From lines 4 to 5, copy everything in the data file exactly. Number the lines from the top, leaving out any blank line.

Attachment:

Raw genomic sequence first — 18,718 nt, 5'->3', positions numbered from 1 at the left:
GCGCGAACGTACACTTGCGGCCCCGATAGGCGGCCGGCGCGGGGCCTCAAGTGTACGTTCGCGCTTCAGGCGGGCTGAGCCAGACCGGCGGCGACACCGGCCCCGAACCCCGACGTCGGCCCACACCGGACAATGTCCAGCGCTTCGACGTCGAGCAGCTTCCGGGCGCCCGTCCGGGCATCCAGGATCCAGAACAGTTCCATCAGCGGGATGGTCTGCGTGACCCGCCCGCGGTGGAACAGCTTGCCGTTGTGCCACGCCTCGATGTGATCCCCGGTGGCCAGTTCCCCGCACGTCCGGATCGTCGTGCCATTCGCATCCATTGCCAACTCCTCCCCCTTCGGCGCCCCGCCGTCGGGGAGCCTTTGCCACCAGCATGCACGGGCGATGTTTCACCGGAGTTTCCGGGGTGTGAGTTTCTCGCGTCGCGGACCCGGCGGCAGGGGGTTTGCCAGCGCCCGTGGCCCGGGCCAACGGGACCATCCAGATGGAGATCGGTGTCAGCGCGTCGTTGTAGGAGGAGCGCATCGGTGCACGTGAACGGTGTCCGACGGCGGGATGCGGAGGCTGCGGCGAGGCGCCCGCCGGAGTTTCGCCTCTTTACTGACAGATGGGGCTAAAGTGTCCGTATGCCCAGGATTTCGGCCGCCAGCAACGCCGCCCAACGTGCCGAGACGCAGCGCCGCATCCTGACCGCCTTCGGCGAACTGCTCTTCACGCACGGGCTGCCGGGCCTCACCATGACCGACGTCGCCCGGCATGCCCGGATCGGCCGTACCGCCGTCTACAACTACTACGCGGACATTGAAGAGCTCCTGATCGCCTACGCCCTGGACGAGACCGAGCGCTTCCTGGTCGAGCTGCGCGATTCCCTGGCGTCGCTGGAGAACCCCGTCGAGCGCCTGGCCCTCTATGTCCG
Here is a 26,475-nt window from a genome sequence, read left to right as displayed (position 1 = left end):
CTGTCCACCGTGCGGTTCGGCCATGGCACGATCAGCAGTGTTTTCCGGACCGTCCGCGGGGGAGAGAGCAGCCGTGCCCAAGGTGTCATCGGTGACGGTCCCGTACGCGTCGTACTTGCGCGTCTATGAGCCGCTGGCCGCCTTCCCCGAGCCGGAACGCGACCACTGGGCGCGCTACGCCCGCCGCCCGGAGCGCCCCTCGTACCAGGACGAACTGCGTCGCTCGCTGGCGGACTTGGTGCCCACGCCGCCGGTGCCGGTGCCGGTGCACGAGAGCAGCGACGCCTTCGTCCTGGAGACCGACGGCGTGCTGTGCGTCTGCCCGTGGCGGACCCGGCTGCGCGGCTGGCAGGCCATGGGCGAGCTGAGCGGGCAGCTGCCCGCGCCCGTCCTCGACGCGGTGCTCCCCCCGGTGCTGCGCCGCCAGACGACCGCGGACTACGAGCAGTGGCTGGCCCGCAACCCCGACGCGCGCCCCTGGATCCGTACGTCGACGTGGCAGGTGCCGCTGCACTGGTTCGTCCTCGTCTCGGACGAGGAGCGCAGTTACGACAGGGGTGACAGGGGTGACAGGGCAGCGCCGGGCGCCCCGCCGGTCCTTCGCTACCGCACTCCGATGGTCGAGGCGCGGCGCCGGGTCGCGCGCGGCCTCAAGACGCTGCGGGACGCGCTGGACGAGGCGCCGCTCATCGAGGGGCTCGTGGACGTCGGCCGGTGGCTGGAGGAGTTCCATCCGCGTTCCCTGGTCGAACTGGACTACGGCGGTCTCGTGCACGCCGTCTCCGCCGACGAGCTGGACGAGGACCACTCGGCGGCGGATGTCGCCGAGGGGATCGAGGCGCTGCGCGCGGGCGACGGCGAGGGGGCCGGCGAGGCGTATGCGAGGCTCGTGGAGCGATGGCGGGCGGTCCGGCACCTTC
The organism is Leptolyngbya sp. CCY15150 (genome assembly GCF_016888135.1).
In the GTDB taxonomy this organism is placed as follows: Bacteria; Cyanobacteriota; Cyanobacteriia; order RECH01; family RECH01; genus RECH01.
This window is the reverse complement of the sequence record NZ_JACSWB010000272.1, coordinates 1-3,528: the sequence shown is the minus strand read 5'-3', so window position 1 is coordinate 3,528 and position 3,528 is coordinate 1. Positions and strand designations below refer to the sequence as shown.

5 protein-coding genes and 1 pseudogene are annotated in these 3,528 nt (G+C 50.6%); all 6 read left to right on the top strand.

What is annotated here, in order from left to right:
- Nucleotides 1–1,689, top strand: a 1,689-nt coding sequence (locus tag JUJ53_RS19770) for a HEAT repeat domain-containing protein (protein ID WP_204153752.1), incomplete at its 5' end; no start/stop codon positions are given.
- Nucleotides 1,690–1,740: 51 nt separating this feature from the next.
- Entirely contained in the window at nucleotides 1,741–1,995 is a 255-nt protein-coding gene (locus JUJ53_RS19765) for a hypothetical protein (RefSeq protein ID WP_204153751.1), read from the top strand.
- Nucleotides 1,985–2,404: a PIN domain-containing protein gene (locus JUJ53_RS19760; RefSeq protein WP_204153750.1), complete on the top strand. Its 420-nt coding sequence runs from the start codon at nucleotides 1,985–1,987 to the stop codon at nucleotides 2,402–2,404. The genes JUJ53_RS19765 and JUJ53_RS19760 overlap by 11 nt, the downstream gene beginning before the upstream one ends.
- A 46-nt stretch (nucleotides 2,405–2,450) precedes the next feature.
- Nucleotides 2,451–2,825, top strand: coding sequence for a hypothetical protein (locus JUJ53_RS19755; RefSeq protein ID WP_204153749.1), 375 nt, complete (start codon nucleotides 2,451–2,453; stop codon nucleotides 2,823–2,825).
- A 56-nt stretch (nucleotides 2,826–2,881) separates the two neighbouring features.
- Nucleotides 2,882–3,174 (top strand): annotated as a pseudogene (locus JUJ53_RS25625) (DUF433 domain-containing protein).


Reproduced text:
CTGTCCACCGTGCGGTTCGGCCATGGCACGATCAGCAGTGTTTTCCGGACCGTCCGCGGGGGAGAGAGCAGCCGTGCCCAAGGTGTCATCGGTGACGGTCCCGTACGCGTCGTACTTGCGCGTCTATGAGCCGCTGGCCGCCTTCCCCGAGCCGGAACGCGACCACTGGGCGCGCTACGCCCGCCGCCCGGAGCGCCCCTCGTACCAGGACGAACTGCGTCGCTCGCTGGCGGACTTGGTGCCCACGCCGCCGGTGCCGGTGCCGGTGCACGAGAGCAGCGACGCCTTCGTCCTGGAGACCGACGGCGTGCTGTGCGTCTGCCCGTGGCGGACCCGGCTGCGCGGCTGGCAGGCCATGGGCGAGCTGAGCGGGCAGCTGCCCGCGCCCGTCCTCGACGCGGTGCTCCCCCCGGTGCTGCGCCGCCAGACGACCGCGGACTACGAGCAGTGGCTGGCCCGCAACCCCGACGCGCGCCCCTGGATCCGTACGTCGACGTGGCAGGTGCCGCTGCACTGGTTCGTCCTCGTCTCGGACGAGGAGCGCAGTTACGACAGGGGTGACAGGGGTGACAGGGCAGCGCCGGGCGCCCCGCCGGTCCTTCGCTACCGCACTCCGATGGTCGAGGCGCGGCGCCGGGTCGCGCGCGGCCTCAAGACGCTGCGGGACGCGCTGGACGAGGCGCCGCTCATCGAGGGGCTCGTGGACGTCGGCCGGTGGCTGGAGGAGTTCCATCCGCGTTCCCTGGTCGAACTGGACTACGGCGGTCTCGTGCACGCCGTCTCCGCCGACGAGCTGGACGAGGACCACTCGGCGGCGGATGTCGCCGAGGGGATCGAGGCGCTGCGCGCGGGCGACGGCGAGGGGGCCGGCGAGGCGTATGCGAGGCTCGTGGAGCGATGGCGGGCGGTCCGGCACCTTC
The organism is Leptolyngbya sp. CCY15150 (genome assembly GCF_016888135.1).